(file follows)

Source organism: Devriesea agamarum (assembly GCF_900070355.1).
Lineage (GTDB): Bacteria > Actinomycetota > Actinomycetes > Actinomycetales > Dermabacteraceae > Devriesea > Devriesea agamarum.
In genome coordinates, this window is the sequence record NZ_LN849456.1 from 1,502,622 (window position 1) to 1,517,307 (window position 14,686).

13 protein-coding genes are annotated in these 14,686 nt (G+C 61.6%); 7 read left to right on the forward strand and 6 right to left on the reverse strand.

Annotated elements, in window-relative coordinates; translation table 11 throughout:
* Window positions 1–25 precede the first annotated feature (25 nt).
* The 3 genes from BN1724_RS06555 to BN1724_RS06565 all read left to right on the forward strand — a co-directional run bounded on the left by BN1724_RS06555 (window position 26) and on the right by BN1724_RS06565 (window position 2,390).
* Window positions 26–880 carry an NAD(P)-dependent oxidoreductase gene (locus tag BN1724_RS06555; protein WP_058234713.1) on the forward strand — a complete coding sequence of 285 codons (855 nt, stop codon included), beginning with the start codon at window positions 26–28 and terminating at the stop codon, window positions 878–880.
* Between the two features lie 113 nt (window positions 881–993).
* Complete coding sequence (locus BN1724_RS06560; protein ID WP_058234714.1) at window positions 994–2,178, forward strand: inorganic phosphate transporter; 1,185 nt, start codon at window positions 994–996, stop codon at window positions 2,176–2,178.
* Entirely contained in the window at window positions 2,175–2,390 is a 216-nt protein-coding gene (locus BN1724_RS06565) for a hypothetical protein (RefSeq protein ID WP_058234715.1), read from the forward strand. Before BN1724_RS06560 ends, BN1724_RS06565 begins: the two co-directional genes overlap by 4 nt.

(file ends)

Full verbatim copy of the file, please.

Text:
Source organism: Devriesea agamarum (assembly GCF_900070355.1).
Lineage (GTDB): Bacteria > Actinomycetota > Actinomycetes > Actinomycetales > Dermabacteraceae > Devriesea > Devriesea agamarum.
In genome coordinates, this window is the sequence record NZ_LN849456.1 from 1,502,622 (window position 1) to 1,517,307 (window position 14,686).

13 protein-coding genes are annotated in these 14,686 nt (G+C 61.6%); 7 read left to right on the forward strand and 6 right to left on the reverse strand.

Annotated elements, in window-relative coordinates; translation table 11 throughout:
* Window positions 1–25 precede the first annotated feature (25 nt).
* The 3 genes from BN1724_RS06555 to BN1724_RS06565 all read left to right on the forward strand — a co-directional run bounded on the left by BN1724_RS06555 (window position 26) and on the right by BN1724_RS06565 (window position 2,390).
* Window positions 26–880 carry an NAD(P)-dependent oxidoreductase gene (locus tag BN1724_RS06555; protein WP_058234713.1) on the forward strand — a complete coding sequence of 285 codons (855 nt, stop codon included), beginning with the start codon at window positions 26–28 and terminating at the stop codon, window positions 878–880.
* Between the two features lie 113 nt (window positions 881–993).
* Complete coding sequence (locus BN1724_RS06560; protein ID WP_058234714.1) at window positions 994–2,178, forward strand: inorganic phosphate transporter; 1,185 nt, start codon at window positions 994–996, stop codon at window positions 2,176–2,178.
* Entirely contained in the window at window positions 2,175–2,390 is a 216-nt protein-coding gene (locus BN1724_RS06565) for a hypothetical protein (RefSeq protein ID WP_058234715.1), read from the forward strand. Before BN1724_RS06560 ends, BN1724_RS06565 begins: the two co-directional genes overlap by 4 nt.